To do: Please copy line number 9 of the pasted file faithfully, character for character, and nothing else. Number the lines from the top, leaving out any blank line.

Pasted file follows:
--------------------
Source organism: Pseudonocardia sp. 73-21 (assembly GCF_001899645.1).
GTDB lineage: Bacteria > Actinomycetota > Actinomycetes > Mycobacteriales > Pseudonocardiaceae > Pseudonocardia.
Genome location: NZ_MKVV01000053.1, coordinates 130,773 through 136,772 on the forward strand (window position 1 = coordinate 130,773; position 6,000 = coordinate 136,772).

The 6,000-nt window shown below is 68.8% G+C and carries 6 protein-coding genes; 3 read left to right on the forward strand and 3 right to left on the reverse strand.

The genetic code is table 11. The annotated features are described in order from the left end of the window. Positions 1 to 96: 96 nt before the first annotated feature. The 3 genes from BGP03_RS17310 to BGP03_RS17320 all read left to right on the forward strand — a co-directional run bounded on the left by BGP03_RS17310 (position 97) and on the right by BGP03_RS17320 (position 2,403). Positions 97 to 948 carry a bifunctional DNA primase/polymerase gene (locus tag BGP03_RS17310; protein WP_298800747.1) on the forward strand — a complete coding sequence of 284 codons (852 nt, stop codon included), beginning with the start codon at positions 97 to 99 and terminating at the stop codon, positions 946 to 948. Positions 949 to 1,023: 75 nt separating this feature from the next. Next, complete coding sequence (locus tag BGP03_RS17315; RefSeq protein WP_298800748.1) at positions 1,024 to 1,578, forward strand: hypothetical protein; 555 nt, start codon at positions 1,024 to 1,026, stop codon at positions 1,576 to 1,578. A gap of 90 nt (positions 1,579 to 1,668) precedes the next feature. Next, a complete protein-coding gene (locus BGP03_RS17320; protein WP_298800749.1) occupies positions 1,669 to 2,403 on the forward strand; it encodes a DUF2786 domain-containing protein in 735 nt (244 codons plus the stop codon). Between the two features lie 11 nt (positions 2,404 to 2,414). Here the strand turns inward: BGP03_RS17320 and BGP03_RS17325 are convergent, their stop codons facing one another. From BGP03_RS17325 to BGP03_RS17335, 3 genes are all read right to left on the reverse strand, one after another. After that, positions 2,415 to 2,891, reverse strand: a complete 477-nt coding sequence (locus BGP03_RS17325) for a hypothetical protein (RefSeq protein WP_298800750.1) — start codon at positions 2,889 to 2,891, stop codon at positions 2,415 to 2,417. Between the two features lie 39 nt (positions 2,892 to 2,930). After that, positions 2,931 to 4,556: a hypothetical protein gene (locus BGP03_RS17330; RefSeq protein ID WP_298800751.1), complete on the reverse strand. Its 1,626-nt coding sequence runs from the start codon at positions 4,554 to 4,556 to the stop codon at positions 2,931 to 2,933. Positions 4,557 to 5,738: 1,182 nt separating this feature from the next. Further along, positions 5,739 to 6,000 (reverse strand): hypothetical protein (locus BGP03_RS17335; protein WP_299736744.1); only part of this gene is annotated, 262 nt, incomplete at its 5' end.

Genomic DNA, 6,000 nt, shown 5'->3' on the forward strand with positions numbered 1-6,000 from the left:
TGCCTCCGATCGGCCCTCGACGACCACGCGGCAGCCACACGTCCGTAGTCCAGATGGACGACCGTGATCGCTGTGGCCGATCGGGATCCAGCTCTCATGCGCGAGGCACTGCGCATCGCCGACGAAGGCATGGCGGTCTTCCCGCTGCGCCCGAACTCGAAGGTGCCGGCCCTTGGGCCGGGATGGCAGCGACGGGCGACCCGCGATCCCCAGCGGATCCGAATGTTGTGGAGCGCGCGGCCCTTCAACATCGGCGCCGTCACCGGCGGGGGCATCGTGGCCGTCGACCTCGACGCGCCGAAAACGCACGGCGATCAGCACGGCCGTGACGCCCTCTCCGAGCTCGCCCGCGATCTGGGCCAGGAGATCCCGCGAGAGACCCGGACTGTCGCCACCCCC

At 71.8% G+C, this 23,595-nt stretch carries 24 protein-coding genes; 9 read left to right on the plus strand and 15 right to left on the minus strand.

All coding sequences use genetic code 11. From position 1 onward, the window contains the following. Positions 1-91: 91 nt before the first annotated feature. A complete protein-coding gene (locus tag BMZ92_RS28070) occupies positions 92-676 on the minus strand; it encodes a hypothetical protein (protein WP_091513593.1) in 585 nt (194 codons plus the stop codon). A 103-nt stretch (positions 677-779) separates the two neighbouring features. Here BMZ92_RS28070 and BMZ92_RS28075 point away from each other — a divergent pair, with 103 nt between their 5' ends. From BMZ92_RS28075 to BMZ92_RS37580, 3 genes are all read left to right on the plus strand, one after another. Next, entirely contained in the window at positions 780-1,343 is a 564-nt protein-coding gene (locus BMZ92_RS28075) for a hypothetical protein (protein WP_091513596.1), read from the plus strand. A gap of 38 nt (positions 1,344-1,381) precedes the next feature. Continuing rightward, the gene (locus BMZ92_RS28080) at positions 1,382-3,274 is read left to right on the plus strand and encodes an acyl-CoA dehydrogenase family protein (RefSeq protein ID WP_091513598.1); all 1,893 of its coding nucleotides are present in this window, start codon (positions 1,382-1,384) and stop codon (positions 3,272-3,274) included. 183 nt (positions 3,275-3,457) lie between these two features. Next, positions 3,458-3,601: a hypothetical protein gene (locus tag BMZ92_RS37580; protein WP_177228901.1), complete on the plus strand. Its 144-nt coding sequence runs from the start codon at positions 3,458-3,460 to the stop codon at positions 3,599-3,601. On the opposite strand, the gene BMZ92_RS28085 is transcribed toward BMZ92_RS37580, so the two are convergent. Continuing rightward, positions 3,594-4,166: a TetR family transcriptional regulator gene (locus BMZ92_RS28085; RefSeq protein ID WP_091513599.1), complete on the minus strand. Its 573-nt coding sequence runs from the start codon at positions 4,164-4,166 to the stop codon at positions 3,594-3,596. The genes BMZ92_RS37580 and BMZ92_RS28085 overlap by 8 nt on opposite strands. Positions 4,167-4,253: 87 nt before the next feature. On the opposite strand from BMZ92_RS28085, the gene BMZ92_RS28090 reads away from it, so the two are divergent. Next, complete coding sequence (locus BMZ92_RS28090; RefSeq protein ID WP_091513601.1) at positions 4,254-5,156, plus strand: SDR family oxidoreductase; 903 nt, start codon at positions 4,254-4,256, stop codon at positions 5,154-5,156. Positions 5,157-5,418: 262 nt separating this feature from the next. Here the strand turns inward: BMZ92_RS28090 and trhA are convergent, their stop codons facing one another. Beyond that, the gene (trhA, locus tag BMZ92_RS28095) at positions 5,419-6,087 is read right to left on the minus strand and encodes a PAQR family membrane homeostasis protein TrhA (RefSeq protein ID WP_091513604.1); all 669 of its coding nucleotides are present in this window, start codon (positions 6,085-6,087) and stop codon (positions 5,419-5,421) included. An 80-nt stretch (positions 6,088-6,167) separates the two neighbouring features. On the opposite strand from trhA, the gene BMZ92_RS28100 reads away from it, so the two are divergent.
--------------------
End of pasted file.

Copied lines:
All coding sequences use genetic code 11. From position 1 onward, the window contains the following. Positions 1-91: 91 nt before the first annotated feature. A complete protein-coding gene (locus tag BMZ92_RS28070) occupies positions 92-676 on the minus strand; it encodes a hypothetical protein (protein WP_091513593.1) in 585 nt (194 codons plus the stop codon). A 103-nt stretch (positions 677-779) separates the two neighbouring features. Here BMZ92_RS28070 and BMZ92_RS28075 point away from each other — a divergent pair, with 103 nt between their 5' ends. From BMZ92_RS28075 to BMZ92_RS37580, 3 genes are all read left to right on the plus strand, one after another. Next, entirely contained in the window at positions 780-1,343 is a 564-nt protein-coding gene (locus BMZ92_RS28075) for a hypothetical protein (protein WP_091513596.1), read from the plus strand. A gap of 38 nt (positions 1,344-1,381) precedes the next feature. Continuing rightward, the gene (locus BMZ92_RS28080) at positions 1,382-3,274 is read left to right on the plus strand and encodes an acyl-CoA dehydrogenase family protein (RefSeq protein ID WP_091513598.1); all 1,893 of its coding nucleotides are present in this window, start codon (positions 1,382-1,384) and stop codon (positions 3,272-3,274) included. 183 nt (positions 3,275-3,457) lie between these two features. Next, positions 3,458-3,601: a hypothetical protein gene (locus tag BMZ92_RS37580; protein WP_177228901.1), complete on the plus strand. Its 144-nt coding sequence runs from the start codon at positions 3,458-3,460 to the stop codon at positions 3,599-3,601. On the opposite strand, the gene BMZ92_RS28085 is transcribed toward BMZ92_RS37580, so the two are convergent. Continuing rightward, positions 3,594-4,166: a TetR family transcriptional regulator gene (locus BMZ92_RS28085; RefSeq protein ID WP_091513599.1), complete on the minus strand. Its 573-nt coding sequence runs from the start codon at positions 4,164-4,166 to the stop codon at positions 3,594-3,596. The genes BMZ92_RS37580 and BMZ92_RS28085 overlap by 8 nt on opposite strands. Positions 4,167-4,253: 87 nt before the next feature. On the opposite strand from BMZ92_RS28085, the gene BMZ92_RS28090 reads away from it, so the two are divergent. Next, complete coding sequence (locus BMZ92_RS28090; RefSeq protein ID WP_091513601.1) at positions 4,254-5,156, plus strand: SDR family oxidoreductase; 903 nt, start codon at positions 4,254-4,256, stop codon at positions 5,154-5,156. Positions 5,157-5,418: 262 nt separating this feature from the next. Here the strand turns inward: BMZ92_RS28090 and trhA are convergent, their stop codons facing one another. Beyond that, the gene (trhA, locus tag BMZ92_RS28095) at positions 5,419-6,087 is read right to left on the minus strand and encodes a PAQR family membrane homeostasis protein TrhA (RefSeq protein ID WP_091513604.1); all 669 of its coding nucleotides are present in this window, start codon (positions 6,085-6,087) and stop codon (positions 5,419-5,421) included. An 80-nt stretch (positions 6,088-6,167) separates the two neighbouring features. On the opposite strand from trhA, the gene BMZ92_RS28100 reads away from it, so the two are divergent.